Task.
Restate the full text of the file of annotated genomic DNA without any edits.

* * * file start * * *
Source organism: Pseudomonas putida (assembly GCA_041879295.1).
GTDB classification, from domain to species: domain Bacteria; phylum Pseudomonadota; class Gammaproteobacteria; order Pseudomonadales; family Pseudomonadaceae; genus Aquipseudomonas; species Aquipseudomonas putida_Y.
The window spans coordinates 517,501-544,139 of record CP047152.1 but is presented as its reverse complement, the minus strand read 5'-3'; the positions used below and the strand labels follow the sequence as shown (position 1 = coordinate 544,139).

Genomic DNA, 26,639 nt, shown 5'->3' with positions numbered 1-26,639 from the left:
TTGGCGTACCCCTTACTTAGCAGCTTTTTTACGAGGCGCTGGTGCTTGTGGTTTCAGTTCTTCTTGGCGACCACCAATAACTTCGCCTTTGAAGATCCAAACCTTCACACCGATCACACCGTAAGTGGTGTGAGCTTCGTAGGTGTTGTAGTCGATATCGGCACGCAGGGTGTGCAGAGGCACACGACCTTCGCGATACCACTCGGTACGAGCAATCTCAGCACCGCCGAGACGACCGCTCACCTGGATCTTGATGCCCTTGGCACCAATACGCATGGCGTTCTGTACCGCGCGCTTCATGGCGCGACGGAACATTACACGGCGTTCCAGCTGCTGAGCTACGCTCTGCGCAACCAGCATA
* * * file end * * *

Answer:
Source organism: Pseudomonas putida (assembly GCA_041879295.1).
GTDB classification, from domain to species: domain Bacteria; phylum Pseudomonadota; class Gammaproteobacteria; order Pseudomonadales; family Pseudomonadaceae; genus Aquipseudomonas; species Aquipseudomonas putida_Y.
The window spans coordinates 517,501-544,139 of record CP047152.1 but is presented as its reverse complement, the minus strand read 5'-3'; the positions used below and the strand labels follow the sequence as shown (position 1 = coordinate 544,139).

Genomic DNA, 26,639 nt, shown 5'->3' with positions numbered 1-26,639 from the left:
TTGGCGTACCCCTTACTTAGCAGCTTTTTTACGAGGCGCTGGTGCTTGTGGTTTCAGTTCTTCTTGGCGACCACCAATAACTTCGCCTTTGAAGATCCAAACCTTCACACCGATCACACCGTAAGTGGTGTGAGCTTCGTAGGTGTTGTAGTCGATATCGGCACGCAGGGTGTGCAGAGGCACACGACCTTCGCGATACCACTCGGTACGAGCAATCTCAGCACCGCCGAGACGACCGCTCACCTGGATCTTGATGCCCTTGGCACCAATACGCATGGCGTTCTGTACCGCGCGCTTCATGGCGCGACGGAACATTACACGGCGTTCCAGCTGCTGAGCTACGCTCTGCGCAACCAGCATA